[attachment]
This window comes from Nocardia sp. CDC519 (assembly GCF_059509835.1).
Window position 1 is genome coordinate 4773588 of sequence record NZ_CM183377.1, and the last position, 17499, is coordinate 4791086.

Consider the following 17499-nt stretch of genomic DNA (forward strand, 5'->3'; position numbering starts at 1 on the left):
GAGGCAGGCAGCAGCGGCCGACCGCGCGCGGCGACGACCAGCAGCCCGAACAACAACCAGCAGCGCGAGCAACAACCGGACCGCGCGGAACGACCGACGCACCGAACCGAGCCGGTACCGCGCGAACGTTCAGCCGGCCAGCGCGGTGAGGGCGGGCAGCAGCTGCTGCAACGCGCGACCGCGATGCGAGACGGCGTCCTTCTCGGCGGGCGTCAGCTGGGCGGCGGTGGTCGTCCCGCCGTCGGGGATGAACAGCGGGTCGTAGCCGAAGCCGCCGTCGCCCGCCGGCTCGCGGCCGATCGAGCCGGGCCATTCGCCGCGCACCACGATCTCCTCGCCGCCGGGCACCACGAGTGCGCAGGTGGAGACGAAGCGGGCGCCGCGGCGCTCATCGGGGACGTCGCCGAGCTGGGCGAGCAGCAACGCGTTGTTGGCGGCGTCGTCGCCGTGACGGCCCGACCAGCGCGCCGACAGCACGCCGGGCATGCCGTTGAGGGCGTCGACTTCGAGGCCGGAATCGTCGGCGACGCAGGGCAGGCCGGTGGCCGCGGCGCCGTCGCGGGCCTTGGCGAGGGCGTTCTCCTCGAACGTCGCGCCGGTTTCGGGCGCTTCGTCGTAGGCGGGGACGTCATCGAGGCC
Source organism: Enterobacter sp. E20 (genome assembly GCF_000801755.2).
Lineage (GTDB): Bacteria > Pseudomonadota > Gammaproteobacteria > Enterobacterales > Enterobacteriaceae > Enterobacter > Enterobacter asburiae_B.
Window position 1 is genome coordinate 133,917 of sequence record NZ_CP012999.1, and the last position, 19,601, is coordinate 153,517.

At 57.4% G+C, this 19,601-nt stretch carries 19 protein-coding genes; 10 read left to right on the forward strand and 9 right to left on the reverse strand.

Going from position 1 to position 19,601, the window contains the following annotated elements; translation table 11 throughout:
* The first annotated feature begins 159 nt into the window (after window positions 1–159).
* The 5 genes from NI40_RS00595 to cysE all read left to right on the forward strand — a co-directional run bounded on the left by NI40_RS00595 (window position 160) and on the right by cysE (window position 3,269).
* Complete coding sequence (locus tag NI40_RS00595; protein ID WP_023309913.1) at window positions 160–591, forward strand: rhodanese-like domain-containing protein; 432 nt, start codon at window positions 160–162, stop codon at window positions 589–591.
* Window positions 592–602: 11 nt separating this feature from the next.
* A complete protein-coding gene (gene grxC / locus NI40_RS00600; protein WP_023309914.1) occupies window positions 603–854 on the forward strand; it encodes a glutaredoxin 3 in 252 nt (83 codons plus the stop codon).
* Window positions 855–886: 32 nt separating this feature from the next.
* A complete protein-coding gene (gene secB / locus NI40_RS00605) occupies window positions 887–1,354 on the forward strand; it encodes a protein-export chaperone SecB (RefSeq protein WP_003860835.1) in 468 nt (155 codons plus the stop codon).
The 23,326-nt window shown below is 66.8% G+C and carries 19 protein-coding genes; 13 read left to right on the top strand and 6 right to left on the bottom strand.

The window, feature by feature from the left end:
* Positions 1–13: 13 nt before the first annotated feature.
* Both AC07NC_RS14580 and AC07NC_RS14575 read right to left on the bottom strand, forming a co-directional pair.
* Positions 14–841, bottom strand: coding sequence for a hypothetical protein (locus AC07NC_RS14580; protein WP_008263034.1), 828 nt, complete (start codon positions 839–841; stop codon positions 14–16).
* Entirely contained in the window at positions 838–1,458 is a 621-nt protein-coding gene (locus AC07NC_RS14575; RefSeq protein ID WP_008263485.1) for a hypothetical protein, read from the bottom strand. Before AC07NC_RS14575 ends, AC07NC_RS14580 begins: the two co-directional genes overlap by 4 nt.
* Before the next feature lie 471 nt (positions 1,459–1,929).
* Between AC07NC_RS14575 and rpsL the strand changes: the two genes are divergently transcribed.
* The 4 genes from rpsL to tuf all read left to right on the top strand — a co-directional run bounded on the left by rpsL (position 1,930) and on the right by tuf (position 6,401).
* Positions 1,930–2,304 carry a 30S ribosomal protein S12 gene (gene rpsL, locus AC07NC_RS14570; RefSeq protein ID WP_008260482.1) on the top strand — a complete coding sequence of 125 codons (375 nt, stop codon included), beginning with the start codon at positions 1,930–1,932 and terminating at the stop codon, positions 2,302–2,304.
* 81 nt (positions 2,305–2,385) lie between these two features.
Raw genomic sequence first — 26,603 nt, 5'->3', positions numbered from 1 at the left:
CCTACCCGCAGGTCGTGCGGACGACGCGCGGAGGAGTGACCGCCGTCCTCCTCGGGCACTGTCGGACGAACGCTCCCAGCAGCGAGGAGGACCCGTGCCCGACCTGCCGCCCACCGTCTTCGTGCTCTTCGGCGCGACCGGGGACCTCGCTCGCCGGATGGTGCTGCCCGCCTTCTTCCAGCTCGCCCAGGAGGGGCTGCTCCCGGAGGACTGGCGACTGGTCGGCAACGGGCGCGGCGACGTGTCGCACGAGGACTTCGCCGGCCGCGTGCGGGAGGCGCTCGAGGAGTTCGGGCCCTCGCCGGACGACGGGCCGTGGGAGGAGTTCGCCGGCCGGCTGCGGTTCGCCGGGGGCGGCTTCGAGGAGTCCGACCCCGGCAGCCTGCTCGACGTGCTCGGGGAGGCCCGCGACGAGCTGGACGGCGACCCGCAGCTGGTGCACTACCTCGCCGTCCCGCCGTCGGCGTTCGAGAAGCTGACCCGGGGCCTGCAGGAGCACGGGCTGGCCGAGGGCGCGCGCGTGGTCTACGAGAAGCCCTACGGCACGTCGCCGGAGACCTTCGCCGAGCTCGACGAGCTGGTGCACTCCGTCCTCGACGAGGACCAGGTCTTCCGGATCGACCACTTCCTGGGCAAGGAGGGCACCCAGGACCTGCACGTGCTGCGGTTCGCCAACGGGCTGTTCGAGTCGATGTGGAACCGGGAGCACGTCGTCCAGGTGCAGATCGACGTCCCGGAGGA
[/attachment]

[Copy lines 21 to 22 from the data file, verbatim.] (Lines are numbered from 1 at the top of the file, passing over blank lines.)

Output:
* Positions 14–841, bottom strand: coding sequence for a hypothetical protein (locus AC07NC_RS14580; protein WP_008263034.1), 828 nt, complete (start codon positions 839–841; stop codon positions 14–16).
* Entirely contained in the window at positions 838–1,458 is a 621-nt protein-coding gene (locus AC07NC_RS14575; RefSeq protein ID WP_008263485.1) for a hypothetical protein, read from the bottom strand. Before AC07NC_RS14575 ends, AC07NC_RS14580 begins: the two co-directional genes overlap by 4 nt.